A recent visit to Japan coincided with the inauguration of the new Emperor Naruhito and the start of what has been designated as the ‘Reiwa’ era. This is officially translated as beautiful harmony, although other interpretations have also mentioned order and control!

At the ceremony to mark his ascension to the Chrysanthemum Throne the new emperor is given the imperial regalia (or copies of the originals, which are held for safekeeping in different shrines). The regalia comprise a sword, a jewel and a mirror to represent the three primary virtues of valor, benevolence and wisdom and truth.

I was particularly intrigued with the significance of the mirror to represent wisdom and truth. It reminded me of the importance of taking time for reflection when learning, checking understanding, and deciding on a course of action. As deadlines tighten and pressure mounts reflection is probably something that suffers, yet it is a vital part of our toolkit for engaging our more considered ‘System 2’ mode of thinking to counteract the potential cognitive biases inherent in the more subconscious and automatic ‘System 1’ thinking.

I was also fascinated by a description of the mirror as being octagonal (although this wasn’t clear from pictures and apparently the original hasn’t been seen for years!). Could this be a representation of the importance of considering different perspectives to get a more truthful picture? As Margaret Heffernan puts it in her book Wilful Blindness: “…in the intersection between perspectives, real insight can be gleaned.”

The mirror also reminded me of William Ury’s observation that “the most difficult person we have to deal with is the person we look at in the mirror in the morning” and the importance of “Getting to Yes with Yourself”, before trying to do the same with others. Key elements of his advice on achieving this are:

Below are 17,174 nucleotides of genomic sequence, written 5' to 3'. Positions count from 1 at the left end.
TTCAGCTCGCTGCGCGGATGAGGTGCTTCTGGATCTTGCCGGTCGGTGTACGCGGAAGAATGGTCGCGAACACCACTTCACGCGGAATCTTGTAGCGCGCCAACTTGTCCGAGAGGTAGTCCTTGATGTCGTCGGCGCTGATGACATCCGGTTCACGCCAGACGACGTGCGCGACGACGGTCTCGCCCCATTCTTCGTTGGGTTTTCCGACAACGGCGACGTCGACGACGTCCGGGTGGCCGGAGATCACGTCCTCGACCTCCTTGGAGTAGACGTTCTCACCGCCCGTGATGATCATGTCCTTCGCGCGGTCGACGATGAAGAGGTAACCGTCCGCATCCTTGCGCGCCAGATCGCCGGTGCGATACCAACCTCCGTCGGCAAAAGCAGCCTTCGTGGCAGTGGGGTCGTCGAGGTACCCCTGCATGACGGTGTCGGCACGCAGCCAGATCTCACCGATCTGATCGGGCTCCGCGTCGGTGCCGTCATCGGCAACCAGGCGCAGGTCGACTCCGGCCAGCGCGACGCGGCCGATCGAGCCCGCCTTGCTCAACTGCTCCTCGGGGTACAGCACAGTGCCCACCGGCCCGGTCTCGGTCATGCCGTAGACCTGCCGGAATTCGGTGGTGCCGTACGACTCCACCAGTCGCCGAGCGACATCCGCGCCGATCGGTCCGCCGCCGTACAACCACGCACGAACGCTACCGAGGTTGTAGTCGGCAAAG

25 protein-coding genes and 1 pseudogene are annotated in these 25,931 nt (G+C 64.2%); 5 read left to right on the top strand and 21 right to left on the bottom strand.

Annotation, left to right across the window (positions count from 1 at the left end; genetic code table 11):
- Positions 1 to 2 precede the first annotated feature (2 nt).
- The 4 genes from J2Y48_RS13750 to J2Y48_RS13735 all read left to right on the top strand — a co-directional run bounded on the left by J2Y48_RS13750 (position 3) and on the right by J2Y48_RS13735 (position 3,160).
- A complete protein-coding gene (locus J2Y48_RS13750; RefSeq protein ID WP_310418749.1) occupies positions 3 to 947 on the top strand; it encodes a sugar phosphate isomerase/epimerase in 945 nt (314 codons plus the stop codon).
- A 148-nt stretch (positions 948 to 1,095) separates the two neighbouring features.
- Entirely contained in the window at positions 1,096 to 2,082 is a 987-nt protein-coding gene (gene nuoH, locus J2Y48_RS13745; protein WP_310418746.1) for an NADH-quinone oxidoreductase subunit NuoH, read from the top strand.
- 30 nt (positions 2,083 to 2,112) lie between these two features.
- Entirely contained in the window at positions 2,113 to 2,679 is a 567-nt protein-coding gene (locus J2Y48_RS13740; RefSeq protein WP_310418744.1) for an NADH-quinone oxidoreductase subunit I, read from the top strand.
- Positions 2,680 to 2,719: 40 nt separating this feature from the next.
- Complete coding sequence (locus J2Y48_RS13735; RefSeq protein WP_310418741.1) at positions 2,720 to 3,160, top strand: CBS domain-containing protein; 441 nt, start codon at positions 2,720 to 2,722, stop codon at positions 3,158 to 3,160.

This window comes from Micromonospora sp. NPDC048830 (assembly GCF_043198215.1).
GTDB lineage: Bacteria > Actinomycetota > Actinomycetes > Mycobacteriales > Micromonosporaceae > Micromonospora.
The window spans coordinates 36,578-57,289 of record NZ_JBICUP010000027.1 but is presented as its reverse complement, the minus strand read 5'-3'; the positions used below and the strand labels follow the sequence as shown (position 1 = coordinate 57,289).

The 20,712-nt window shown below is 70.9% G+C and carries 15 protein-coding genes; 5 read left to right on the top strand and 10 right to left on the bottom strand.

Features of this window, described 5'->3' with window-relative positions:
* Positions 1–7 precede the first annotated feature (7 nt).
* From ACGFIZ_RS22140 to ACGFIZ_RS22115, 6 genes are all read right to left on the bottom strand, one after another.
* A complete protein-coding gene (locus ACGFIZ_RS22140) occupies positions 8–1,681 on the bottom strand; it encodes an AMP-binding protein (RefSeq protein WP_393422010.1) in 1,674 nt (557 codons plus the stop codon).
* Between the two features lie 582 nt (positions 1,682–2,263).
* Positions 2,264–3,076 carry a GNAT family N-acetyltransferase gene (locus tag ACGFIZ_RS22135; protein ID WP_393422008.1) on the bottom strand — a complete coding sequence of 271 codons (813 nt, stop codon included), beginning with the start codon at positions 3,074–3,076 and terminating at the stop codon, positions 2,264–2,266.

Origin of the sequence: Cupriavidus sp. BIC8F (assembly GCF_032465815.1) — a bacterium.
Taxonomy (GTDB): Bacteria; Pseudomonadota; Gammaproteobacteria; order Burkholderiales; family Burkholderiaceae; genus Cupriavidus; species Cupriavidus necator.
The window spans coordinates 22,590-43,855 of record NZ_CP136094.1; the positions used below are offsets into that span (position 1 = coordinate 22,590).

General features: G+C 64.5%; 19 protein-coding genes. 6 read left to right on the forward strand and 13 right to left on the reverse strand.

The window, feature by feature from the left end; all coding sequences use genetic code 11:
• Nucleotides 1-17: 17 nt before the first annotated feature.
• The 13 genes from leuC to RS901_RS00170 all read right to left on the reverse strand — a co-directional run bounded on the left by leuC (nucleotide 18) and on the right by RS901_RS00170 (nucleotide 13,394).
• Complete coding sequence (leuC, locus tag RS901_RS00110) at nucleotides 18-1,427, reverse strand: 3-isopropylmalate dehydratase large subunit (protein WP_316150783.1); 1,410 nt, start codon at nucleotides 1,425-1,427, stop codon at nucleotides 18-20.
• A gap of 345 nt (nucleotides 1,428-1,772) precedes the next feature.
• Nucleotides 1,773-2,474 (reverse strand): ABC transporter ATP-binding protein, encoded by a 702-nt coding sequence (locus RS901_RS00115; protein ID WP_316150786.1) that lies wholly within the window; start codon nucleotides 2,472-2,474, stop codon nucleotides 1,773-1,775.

• look at yourself from the balcony
• take responsibility for your needs
• frame the world as a friendly place
• expand the pie before dividing it
• visit the past to learn and the future to prepare, but stay in present
• put yourself in their shoes
• start with what you can give.

I don’t think I’ll ever look at a mirror in quite the same way again! Perhaps there was something in the Snow White story after all!


To make sure you do not miss out on regular updates from the Kluwer Mediation Blog, please subscribe here.

Profile Navigator and Relationship Indicator
Access 17,000+ data-driven profiles of arbitrators, expert witnesses, and counsels, derived from Kluwer Arbitration's comprehensive collection of international cases and awards and appointment data of leading arbitral institutions, to uncover potential conflicts of interest.

Learn how Kluwer Arbitration can support you.

Kluwer Arbitration
This page as PDF

Leave a Reply

Your email address will not be published. Required fields are marked *